Dd's school insist on daily phone calls for sickness. Doable if you're holidaying in this country but not from abroad.

AlphaBetaOoda Sat 03-Aug-13 16:32:12

It's £60 per child per parent isn't it.

McBalls Sat 03-Aug-13 16:32:20

"We had a letter from school at the end of this term stating that NO absence would be authorised wheras before it was down to the discretion of the governers. To be fair the answer was always no,..."

I think that pretty much chimes with what worry says.

I really don't think September will herald any major change in either families and their choices or holiday companies.

McBalls Sat 03-Aug-13 16:32:35

Worra*

WorraLiberty Sat 03-Aug-13 16:32:50

I think it's doable from abroad, especially if you're holidaying in Europe.

LEMisdisappointed Sat 03-Aug-13 16:34:44

viva - thats all well and good if you can get your child on board but my child would refuse to lie (which is a good thing i suppose smile ) and also would be physically incapable of keeping it to herself if she had been/was going on holiday

WorraLiberty Sat 03-Aug-13 16:34:48

All that's happened is the wording on the rule has been amended...and the word 'holiday' taken out.

It's still up to the Head's (or sometime's governor's) discretion, if exceptional circumstances can be proved.

Sirzy Sat 03-Aug-13 16:35:18

I THINK its £60 per child per day fine. Whether they are used straight away is yet to be seen I wonder if that will be mainly for 'repeat offenders'

I don't think it will make much difference to holiday prices tbh, most people already holiday during the holidays so I don't think demand will change that much really.

VivaLeBeaver Sat 03-Aug-13 16:35:59

Mmm, maybe - I'd worry about the dial tone been totally different. School secretary might be hmm if she clicked.

Will stick to camping in the summer holidays.

WorraLiberty Sat 03-Aug-13 16:37:48

I think this is going to be more of a problem for employers than holiday companies.

Employers are likely to be put under more pressure to ensure employees can take their holidays, during school holiday time.

Personally I think those who can't afford to go on hols during the school holidays, need to choose a cheaper holiday or spend longer saving for it.

But that doesn't solve the problem for people that aren't allowed to take their holidays when the schools do.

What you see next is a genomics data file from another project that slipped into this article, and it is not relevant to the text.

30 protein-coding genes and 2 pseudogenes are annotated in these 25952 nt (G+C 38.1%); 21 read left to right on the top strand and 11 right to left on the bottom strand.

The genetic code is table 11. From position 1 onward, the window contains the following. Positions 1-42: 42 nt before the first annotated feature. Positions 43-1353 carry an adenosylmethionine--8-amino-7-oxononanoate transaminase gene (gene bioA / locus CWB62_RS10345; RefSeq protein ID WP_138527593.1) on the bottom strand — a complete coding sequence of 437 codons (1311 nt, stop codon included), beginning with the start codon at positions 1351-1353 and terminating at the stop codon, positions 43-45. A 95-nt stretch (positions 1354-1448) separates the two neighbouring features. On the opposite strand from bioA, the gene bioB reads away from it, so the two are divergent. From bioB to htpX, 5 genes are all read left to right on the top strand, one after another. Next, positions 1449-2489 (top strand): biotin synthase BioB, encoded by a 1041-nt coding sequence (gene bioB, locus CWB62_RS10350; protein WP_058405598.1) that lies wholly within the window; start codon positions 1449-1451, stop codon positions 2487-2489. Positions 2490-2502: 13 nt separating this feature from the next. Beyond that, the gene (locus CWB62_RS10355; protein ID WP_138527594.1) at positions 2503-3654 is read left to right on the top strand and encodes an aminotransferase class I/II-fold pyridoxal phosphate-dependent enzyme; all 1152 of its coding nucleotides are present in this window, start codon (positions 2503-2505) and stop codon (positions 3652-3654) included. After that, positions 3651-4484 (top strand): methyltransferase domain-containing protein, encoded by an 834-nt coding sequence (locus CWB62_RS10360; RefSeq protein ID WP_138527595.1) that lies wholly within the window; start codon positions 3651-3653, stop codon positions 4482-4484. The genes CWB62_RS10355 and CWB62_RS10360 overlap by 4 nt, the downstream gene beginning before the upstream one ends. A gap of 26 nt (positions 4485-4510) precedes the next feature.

LEMisdisappointed Sat 03-Aug-13 16:47:51

Thats a good point worra about the employees.

When i was a child yearly holidays were unheard of, we weren't especially poor either and we did take two six weekly breaks to australia to stay with family, however i firmly believe that was the reason i failed my 11+. It seems that the "annual holiday" seems to be an expectation rather than an exception. We certainly don't manage every year but I would say that we are in a minority where we live.

ilovesooty Sat 03-Aug-13 17:03:03

I'm sure it won't be long before this thread kicks off like the last one.

I'm rather interested in how workplaces handle holiday requests. After all if your partner works in a school you can't go away outside the holidays. Surely you have as much right to be considered for school holiday annual leave as employees with children?

WorraLiberty Sat 03-Aug-13 17:03:33

We don't manage every year either LEM

Well we could if we wanted to go camping or something, but if we want a more expensive holiday, we have to save for at least another year.

WorraLiberty Sat 03-Aug-13 17:04:59

That's a good point too sooty

It would be unfair to ban non parents from taking holidays in August for example, just because they don't have kids.

fledtoscotland Sat 03-Aug-13 17:08:01

I haven't heard anything from our school but I cannot get AL during peak business times and our head authorises 10 school days for parents in similar positions if employers will confirm this in writing

Viviennemary Sat 03-Aug-13 17:08:21

Can people not say their child is ill. I'm sure some will. And also I wonder if private schools will be having the same rules.